Yes. I mentioned earlier that our aim wasn’t to be confrontational, but this doesn’t mean that MAMNOU3! doesn’t aim to have an impact.
Although MAMNOU3! is a comedy, it does not shy away from showing censorship in its raw form: how it tries to control the public debate on issues deemed ‘sensitive’ by stripping the arts. That is a theme throughout the series.
People are already upset when any specific film or performance gets censored. I want to spark curiosity about the issues of a censorship authority in a democracy. When it comes to the arts, it should be forbidden to forbid.
MAMNOU3! is presented by the SKeyes Center for Media and Cultural Freedom. What is SKeyes and what was their role in producing MAMNOU3! ?
The centre’s principal goals are to 1) monitor violations of Freedom of the Press and Culture, and 2) to defend the rights and freedom of expression of journalists and artists.
MAMNOU3! is quite a groundbreaking step for SKeyes. They have proven to be innovative in the past, but backing a project like MAMNOU3! has shown a willingness to use new tools in the fight for cultural freedom in Lebanon and across the Levant.
SKeyes has done a lot more than just fund this project; its relationships with artists and the media have been invaluable to making MAMNOU3! a success. Besides backing MAMNOU3! from day one, it was a SKeyes conference on censorship in Lebanon that I attended last December that was the spark for this whole idea.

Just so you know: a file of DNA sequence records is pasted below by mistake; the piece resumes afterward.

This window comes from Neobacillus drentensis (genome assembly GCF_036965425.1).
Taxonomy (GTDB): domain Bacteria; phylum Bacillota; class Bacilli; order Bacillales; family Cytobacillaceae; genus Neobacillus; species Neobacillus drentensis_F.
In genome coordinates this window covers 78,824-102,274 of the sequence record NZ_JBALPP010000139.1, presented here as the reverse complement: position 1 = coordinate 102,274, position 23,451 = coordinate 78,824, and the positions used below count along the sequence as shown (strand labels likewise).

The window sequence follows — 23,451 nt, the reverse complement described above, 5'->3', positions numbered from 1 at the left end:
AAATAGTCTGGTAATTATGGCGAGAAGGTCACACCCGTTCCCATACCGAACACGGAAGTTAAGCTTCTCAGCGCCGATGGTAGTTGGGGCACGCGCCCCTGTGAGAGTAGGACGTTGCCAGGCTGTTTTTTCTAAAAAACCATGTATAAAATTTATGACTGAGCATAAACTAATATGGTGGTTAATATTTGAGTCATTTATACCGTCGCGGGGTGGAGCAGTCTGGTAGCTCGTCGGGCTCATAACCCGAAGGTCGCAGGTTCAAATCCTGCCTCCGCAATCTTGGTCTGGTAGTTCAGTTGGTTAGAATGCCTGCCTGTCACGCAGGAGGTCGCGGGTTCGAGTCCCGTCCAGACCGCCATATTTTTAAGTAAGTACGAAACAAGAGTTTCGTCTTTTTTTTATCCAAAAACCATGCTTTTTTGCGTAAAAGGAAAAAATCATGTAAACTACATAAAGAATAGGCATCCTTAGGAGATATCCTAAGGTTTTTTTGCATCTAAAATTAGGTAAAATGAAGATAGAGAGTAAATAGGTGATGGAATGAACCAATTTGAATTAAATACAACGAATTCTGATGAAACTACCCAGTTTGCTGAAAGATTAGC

Did bringing on any of the actors make any significant changes to the story?
I think the whole cast did an amazing job in making MAMNOU3! what it turned out to be.
They each understood their characters perfectly while bringing a bit of their flair in as well.
From Paul Mattar as the epic Colonel, Lareine Koury as the iron Lamia, Razane Jamal as the frivolous Joyce, Bassel Madi as the crushing Najem, Rami Atallah as the disenchanted Sleiman, Habib Demian as the ever servient Melhem and Elie Bassila as the hapless film school student: The cast was a marvellous ensemble and a lot of fun to work with on set.
We also have some guest appearances starting in Episode 7 that make for some of my favorite performances. I will say no more.